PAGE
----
Eng1020E October 11, 2011
Sir Gawain and the Green Knight (Continued)
The reader hopes the best for Gawain and wants for him to succeed.
When he departs, he is a symbol of perfection – thus we have an emotional investment in
For his people, his seemingly inevitable death is devastating. They see this as Arthur‟s
fault, as Gawain‟s death is a result of Arthur‟s quest for a little fun.
As he sets out on his quest, Gawain is alone with and dependent on his God.
The poem enters anti-romance (winter): the mode of irony dominates. Irony invokes a
sense of a gap (what one says is different from what one means). He is alone in the
While he battles the foes (animals and beasts), he is challenged most by winter and the
sense of alienation.
In the midst of chaos and uncertainty, we enter a state of anxiety. When Gawain
encounters this, as a Christian Knight, he prays to the Virgin Mary.
The poem takes on feel of a world of irony vs. magic.
The castle‟s appearance invokes a sense of chaos and nature vs. magic, civility, and
The people instantly welcome and praise him (upon recognizing who he is). Gawain is
now out of the danger zone and entered into a (temporary) safe place. He is then greeted
warmly by the Lord of the Castle: “What is here is all of your own.”
The Lord of the Castle
o Not old and in good shape.
o The description uses a blend of natural and civilized (warm and majestic)
imagery – “broad and bright was his beard, and all beaver-hued.”
Gawain is surrounded by complete decadence and safety, and therefore lets down his
In romance, what one desires comes true; a sense of utopia.
The people wish to learn to speak like Gawain, and be like him in every way that they
can. This goes to Gawain‟s head and he begins to ride on his ego and pride.
Love and devotion of the Lord‟s lady ennobles Gawain.
The Lady and the old maid are FOILs of each other. (One is aligned with whiteness and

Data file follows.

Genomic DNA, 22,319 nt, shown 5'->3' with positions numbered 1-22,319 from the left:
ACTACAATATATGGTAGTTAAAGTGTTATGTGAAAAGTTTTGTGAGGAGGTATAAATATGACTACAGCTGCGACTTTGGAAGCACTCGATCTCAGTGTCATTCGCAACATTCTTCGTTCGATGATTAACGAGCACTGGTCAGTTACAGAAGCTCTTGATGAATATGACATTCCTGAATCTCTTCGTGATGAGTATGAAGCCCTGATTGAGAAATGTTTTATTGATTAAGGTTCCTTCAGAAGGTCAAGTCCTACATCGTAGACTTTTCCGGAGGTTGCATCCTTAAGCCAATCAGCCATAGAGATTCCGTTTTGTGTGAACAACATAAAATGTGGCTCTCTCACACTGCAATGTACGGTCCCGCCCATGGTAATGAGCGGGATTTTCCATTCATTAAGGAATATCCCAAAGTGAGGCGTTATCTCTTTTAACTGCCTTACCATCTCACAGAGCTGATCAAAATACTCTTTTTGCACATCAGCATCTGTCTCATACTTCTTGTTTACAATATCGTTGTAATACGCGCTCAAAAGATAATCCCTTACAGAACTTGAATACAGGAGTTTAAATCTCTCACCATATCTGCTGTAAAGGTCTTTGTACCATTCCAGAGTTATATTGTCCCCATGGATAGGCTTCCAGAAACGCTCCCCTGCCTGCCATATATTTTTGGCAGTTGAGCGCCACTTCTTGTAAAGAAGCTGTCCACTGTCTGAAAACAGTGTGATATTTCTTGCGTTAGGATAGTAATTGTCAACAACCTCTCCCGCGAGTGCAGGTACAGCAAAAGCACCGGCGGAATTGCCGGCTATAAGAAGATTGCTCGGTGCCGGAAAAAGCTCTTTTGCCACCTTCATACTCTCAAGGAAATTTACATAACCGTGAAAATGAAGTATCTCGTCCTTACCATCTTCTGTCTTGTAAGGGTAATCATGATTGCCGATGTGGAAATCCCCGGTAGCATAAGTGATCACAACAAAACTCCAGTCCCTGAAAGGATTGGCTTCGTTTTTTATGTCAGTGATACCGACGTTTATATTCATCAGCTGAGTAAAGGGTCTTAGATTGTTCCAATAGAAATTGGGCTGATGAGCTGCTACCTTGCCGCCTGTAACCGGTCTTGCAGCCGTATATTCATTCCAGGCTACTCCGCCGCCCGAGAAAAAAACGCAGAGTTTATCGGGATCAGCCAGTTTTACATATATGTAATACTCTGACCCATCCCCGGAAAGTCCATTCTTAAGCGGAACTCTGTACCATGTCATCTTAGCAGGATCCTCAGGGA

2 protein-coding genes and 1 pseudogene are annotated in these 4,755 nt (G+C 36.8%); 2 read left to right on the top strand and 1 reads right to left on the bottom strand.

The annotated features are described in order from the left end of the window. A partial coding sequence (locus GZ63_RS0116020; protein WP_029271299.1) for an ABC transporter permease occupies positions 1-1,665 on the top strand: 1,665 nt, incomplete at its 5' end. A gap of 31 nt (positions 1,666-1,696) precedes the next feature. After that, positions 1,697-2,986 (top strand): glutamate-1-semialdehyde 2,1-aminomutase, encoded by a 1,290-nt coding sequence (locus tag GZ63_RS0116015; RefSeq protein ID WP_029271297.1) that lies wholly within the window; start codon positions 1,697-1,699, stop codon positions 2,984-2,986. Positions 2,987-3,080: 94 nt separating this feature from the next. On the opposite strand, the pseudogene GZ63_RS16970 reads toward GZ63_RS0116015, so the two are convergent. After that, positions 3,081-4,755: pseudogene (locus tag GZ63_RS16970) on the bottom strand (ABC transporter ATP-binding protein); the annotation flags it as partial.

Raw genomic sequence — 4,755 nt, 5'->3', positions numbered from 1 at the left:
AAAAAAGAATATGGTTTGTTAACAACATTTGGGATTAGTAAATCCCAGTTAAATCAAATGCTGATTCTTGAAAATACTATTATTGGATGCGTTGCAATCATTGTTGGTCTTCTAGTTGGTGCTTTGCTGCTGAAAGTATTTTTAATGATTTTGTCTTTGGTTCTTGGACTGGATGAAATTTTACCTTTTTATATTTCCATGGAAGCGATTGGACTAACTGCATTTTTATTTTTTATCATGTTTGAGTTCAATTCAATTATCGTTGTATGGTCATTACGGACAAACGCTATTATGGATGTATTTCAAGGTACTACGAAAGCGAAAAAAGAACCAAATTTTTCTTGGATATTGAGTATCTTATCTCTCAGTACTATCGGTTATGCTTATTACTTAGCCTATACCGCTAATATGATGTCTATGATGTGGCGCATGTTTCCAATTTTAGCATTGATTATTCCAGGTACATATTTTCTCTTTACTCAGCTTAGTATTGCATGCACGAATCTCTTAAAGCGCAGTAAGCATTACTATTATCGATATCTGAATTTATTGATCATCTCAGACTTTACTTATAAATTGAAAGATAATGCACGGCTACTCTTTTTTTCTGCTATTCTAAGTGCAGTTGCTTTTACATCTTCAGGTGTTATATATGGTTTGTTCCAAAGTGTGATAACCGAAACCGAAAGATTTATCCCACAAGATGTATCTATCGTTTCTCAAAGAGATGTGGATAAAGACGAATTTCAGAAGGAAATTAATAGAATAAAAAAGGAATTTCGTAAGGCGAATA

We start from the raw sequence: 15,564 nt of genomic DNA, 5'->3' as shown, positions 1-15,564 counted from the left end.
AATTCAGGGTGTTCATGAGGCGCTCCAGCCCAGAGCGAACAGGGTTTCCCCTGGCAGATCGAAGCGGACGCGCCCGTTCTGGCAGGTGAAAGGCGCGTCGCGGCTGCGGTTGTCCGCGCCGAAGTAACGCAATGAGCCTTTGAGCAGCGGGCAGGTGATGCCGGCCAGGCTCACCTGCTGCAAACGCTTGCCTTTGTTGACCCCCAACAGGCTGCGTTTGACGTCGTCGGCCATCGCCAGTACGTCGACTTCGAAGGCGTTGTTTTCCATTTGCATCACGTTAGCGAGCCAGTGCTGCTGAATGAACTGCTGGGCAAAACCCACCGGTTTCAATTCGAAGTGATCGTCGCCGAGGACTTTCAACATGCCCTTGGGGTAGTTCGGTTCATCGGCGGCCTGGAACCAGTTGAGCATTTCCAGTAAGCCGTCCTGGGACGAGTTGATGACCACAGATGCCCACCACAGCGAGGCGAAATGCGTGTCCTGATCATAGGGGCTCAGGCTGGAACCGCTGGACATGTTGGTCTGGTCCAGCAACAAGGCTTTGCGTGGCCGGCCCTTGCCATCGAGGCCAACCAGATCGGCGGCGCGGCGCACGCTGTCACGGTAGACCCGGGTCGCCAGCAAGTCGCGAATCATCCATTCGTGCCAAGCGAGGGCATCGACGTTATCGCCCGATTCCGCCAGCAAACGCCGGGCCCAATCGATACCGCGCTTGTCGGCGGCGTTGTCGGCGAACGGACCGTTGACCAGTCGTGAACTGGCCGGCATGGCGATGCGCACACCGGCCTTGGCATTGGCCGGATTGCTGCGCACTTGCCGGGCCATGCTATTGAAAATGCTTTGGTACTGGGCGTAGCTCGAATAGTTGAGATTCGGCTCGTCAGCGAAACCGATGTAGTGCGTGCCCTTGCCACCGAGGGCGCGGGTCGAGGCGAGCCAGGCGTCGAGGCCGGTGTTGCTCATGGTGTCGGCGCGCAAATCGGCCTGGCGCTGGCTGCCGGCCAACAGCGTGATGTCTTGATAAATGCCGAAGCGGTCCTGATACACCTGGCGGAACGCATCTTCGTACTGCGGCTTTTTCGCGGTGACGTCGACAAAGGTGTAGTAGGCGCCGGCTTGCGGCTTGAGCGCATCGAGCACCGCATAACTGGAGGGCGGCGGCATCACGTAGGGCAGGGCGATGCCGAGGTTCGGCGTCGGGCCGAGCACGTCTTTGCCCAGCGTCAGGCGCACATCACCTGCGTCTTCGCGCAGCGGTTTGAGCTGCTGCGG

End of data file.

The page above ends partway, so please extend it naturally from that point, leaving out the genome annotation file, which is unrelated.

the other with darkness.) Out of courtesy, Gawain offers his services to both of them.
Emphasizes speaking courteously and properly to people (specifically the ladies).
Gawain greatly admires hierarchy and the rights that it entails.
Having his guard down, Gawain simply sees the two ladies of the castle as simply ladies.
They are what they appear to be (he feels as though he has nothing to be suspicious of);
in this quest he believes he has nothing to fear. However, as readers we know that
Gawain is in the strange mystical place filled with unpredictability. Upon announcing his departure, the Lord invites Gawain to stay longer. He agrees and
promises to obey his wants and rules. The Lord tells Gawain to stay and relax. Thus
Gawain believes that this testing has ceased and he is relieved. Ironically the test occurs
when he least expects it – he is truly still in the wasteland, and just doesn‟t recognize it.
The devil comes in the thief of the night!
The poem begins with a game/challenge, and is faced with yet another one (a game of
exchange). As an honourable knight, he must be loyal and faithful to his promise.
The Lord and Gawain are fundamentally different. While Gawain is extremely civilized,
it is as though the Lord is very close to nature.
Structure of the 3 days: Waking in the morning/bedroom scene, killing of the beast/the
hunt, return to the castle, the swap, and then ends with mass.
However, things do not stay the same over the course of the three days. The challenge
increases as each day goes back. The challenges become harder and it is more difficult to
succeed. The animals also change: deer boar fox. Because it is medieval,
everything is hierarchized (the great chain of being). The bottom of the pile is the fox – a
liar and a thief. It is harder and harde